3rd May began with morning tea and sports at 6. The PT session was taken by the
The motion was “Leadership can be cultivated”. Two people were to speak from each team for and against the motion. I spoke against it. It wasn’t hard to make my points. I started with the allegory of fruits that ripen on the trees and those that are artificially ripened – both are ripe but one can tell the difference in taste. Same goes for building leaders. Leaders are born and their qualities are only to be nurtured so that they can excel. Also in the task of cultivating leaders, if we make 20 leaders out of 20 people, they will have no one to lead and hence no job. Also, not being a born leader does not make a person worthless. E.g. Sachin Tendulkar was not a very good captain, but still he is what he is – a great player. Using up the allotted 4 minutes wasn’t much of a task. My opposition spoke well too… with points like no one is born with qualities, qualities are built with time, and it is possible to create leaders with the proper guidance etc. When all the speakers finished, I was given the opportunity to sum the thing up for another 2 minutes as leader of the opposition (talking about leadership). Another guy was chosen as leader of the group speaking for the motion. He would also sum up in 2 minutes. My summing up was again an easy affair by referring to points put forward and refuting them. As usual, they did not announce the results and kept it secret till the prize distribution ceremony. However, the Commandant took me aside and informed me he personally liked my accent and modulation. It made me happy, although the Commandant wasn’t judging the debate. The judges were PDG Swapan Mukherjee and Rtn Ajay Agarwal.
A short tea break was followed by lectures at 11:15. The first one was more of an audio visual session entitled “know Rotary” by PDG Raju Rajgaria. It was good because it was him. I am sure the content would have been extremely boring had he not presented it himself. The content had everything to do with Rotary’s history and how it evolved and what its ideals were. But he presented it with so much humour and wit thrown in between, that it was immensely enjoyable. The visual part included excerpts from the international Rotary conferences and parts of documentaries on the achievements of Rotary.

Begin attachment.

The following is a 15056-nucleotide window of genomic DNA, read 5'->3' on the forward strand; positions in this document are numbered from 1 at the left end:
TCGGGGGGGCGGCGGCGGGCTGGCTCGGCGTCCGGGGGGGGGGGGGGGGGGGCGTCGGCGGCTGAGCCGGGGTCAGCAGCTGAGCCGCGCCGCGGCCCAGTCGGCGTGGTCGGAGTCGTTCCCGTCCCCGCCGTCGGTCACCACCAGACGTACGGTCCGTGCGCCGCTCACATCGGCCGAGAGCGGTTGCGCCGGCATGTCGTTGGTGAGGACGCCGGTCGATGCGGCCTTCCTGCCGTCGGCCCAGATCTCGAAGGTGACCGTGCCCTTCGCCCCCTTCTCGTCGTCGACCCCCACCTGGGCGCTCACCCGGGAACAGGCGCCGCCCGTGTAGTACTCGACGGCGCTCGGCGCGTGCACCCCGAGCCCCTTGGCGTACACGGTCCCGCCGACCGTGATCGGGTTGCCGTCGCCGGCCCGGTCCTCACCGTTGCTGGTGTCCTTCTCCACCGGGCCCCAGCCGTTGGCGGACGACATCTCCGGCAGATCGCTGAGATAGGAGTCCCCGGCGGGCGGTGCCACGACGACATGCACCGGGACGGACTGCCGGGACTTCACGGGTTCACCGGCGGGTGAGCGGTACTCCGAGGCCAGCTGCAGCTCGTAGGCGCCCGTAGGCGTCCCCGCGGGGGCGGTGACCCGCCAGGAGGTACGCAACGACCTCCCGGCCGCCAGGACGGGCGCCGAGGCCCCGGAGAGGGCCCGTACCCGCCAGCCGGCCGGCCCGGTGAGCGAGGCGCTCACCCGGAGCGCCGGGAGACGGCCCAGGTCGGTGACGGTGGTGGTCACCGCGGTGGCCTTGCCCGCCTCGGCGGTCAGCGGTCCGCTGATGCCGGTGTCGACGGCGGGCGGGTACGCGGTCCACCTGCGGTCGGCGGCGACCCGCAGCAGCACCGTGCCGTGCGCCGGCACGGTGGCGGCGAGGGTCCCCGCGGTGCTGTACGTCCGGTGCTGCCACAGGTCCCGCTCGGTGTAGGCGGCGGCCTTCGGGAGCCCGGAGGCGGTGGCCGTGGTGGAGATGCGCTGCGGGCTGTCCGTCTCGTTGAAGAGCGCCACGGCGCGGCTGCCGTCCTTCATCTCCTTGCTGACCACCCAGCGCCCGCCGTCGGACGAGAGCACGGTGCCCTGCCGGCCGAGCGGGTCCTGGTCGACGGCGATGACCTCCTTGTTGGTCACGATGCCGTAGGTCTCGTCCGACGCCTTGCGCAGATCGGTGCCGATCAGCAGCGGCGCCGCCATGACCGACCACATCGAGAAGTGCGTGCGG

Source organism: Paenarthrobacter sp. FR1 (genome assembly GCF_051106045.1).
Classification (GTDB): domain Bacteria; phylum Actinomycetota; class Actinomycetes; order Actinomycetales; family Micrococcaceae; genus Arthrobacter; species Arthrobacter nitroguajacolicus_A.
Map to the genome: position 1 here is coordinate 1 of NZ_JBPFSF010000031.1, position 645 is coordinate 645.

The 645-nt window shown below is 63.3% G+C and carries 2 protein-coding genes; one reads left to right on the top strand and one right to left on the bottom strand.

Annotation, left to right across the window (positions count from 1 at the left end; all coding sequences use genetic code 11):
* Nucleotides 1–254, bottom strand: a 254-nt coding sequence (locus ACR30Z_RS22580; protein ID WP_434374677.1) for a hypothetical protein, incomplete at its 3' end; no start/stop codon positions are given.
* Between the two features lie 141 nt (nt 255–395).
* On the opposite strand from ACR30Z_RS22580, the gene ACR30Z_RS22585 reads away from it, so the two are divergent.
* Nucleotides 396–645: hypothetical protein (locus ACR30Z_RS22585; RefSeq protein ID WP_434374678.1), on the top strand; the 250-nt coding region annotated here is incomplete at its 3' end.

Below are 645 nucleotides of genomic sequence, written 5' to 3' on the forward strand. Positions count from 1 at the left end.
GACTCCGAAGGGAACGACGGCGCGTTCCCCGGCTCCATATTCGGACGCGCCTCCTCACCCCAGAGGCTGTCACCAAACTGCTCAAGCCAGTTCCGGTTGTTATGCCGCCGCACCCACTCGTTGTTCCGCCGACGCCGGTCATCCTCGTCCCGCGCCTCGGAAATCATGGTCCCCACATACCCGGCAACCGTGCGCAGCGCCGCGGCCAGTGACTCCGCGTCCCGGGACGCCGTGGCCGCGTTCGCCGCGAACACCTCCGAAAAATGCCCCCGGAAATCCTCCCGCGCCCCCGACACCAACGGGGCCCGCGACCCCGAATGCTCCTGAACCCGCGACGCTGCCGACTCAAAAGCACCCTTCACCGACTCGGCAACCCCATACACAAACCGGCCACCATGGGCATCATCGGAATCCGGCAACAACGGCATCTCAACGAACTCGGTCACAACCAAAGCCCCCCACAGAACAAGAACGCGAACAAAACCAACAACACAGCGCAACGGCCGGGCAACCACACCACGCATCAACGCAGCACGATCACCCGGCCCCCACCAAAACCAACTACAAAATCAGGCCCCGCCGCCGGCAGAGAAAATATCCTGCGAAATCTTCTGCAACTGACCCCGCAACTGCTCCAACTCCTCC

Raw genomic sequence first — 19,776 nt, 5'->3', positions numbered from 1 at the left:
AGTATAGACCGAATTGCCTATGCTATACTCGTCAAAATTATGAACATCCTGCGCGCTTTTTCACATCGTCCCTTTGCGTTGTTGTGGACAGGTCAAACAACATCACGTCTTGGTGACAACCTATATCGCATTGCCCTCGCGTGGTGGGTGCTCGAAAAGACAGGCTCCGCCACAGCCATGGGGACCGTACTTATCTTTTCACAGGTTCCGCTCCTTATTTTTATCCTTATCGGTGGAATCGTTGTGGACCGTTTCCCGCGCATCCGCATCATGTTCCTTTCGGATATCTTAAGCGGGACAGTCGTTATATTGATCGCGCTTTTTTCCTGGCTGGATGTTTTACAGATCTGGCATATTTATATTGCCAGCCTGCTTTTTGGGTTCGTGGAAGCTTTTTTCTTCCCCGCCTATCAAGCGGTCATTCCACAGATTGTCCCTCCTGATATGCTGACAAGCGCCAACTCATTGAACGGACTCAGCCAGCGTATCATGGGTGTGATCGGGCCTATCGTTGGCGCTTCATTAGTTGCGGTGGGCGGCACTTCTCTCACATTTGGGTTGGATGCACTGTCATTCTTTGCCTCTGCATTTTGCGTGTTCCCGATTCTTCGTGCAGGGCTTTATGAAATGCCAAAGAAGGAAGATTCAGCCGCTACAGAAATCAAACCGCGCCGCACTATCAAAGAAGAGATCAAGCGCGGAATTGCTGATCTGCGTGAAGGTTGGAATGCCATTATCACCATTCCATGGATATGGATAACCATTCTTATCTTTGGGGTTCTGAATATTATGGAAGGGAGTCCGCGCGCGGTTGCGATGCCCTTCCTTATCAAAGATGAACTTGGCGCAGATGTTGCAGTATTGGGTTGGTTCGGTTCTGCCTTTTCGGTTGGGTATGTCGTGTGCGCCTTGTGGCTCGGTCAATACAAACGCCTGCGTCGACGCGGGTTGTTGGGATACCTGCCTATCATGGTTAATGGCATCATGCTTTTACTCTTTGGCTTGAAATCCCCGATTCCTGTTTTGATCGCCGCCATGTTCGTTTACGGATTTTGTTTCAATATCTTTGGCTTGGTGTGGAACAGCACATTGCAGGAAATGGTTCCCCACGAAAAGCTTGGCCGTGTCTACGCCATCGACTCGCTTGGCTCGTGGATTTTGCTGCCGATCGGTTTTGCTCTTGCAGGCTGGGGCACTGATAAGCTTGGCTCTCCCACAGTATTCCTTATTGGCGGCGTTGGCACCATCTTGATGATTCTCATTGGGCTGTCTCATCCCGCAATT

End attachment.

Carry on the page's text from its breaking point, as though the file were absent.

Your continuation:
The next lecture was an amazing one by Rtn Utpal Chatterjee, noted journalist and critic. It was named “Communication and Soft Skill”. I recognized him at once as one of the judges in a WEBFUNA-STATESMAN VOICES-UNHCR debate on refugees I attended around 3 years back. His lecture was interesting as usual. Its all about modulation and presentation I guess. He talked about the necessity of good presentation in this world. A good content has to be accompanied by a good presentation, or else the content does not hold much water. This however does not lower the importance of the content, he said, in response to my question later on. Soft skills are the tactics employed by people to converse with one another. They involve a polite yet firm demeanor and the techniques to handle delicate situations. The lecture was brilliant and I must say the speaker himself is an expert in such soft skills (he allowed us to question him while being seated and relaxed). He punctuated his lecture with stories and allegories that were interesting. I remember him quoting someone describing a critic – critics are like pigeons. Pigeons fly up and rest on high towers and then dirty the towers. Critics do the same, but perhaps then don’t even go so high (I haven’t been able to remember the exact quote, but this is the gist).
The lecture ended at 1 and off we went to lunch. The next session was scheduled to begin at 2 o’clock.